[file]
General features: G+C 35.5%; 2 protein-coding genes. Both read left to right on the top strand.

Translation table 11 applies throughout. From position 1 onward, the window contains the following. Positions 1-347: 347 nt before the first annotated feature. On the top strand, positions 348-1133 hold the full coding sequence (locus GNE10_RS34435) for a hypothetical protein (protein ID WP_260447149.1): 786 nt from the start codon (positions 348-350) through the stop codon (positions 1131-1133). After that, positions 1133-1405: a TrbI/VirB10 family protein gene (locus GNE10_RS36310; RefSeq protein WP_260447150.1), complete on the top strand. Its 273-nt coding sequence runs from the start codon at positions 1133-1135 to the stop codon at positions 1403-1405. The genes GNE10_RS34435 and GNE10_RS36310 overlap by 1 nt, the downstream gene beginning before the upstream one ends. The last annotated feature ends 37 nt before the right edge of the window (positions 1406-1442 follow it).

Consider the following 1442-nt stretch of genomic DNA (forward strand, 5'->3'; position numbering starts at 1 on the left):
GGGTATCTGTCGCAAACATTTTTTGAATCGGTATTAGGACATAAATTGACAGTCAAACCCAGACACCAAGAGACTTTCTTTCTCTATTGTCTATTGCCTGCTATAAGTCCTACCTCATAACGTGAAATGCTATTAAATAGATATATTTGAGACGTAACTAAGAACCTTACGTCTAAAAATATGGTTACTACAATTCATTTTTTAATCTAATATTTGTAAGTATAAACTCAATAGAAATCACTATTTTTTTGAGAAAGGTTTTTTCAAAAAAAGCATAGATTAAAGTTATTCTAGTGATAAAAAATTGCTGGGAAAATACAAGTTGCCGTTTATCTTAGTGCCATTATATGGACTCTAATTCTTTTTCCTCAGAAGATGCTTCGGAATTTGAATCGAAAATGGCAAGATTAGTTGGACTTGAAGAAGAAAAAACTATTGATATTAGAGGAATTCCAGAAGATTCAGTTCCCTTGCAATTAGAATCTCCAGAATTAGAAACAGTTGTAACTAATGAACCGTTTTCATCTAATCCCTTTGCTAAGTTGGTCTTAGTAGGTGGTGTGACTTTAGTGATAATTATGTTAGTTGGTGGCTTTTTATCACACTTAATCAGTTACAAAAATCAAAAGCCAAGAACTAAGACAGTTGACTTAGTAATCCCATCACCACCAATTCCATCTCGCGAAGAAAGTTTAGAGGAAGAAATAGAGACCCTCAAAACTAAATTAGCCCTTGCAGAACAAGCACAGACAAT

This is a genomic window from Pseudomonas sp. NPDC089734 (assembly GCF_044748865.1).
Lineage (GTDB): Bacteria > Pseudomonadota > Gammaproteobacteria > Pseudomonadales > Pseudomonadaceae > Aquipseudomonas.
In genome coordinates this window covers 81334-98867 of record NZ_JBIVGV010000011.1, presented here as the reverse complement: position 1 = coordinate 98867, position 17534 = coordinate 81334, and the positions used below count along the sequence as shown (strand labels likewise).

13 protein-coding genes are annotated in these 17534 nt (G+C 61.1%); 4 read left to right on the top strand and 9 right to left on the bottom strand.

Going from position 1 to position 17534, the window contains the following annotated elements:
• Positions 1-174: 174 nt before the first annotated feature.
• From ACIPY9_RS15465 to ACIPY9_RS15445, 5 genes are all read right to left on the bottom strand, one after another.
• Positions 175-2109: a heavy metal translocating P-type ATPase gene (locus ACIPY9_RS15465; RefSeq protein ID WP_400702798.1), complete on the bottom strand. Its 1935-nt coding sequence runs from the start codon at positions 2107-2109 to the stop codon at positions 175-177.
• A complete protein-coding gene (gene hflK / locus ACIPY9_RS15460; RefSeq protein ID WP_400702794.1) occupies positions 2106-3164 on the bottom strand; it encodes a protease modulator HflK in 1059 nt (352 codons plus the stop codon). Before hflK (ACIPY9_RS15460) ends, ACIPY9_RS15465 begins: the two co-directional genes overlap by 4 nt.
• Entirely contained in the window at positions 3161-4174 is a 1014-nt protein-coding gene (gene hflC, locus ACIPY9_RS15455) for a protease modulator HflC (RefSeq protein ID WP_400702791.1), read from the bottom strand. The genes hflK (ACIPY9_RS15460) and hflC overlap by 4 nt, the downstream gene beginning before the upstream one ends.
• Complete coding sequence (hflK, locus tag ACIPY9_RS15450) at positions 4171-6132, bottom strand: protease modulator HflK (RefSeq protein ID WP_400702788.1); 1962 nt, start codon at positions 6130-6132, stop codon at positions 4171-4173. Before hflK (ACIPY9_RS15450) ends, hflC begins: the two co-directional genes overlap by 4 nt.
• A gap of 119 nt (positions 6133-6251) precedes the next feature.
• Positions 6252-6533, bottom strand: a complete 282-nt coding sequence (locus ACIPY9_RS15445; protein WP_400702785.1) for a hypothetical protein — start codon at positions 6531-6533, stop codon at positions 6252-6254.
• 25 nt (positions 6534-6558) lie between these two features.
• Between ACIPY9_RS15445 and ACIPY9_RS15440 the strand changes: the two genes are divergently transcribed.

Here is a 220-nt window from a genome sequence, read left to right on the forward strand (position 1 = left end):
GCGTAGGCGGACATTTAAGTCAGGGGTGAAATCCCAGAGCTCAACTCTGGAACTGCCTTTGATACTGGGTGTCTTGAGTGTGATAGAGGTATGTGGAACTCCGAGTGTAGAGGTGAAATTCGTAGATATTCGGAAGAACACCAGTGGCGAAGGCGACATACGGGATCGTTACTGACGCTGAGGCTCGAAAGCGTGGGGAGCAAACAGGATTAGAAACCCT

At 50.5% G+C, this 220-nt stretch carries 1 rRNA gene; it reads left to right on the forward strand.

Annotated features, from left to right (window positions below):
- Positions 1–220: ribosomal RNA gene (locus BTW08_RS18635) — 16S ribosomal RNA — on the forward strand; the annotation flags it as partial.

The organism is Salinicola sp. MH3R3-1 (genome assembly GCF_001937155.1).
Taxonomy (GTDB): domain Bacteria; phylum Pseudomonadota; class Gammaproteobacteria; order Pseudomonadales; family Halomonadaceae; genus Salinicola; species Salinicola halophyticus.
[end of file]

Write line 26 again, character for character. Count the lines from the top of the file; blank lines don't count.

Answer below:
Taxonomy (GTDB): domain Bacteria; phylum Pseudomonadota; class Gammaproteobacteria; order Pseudomonadales; family Halomonadaceae; genus Salinicola; species Salinicola halophyticus.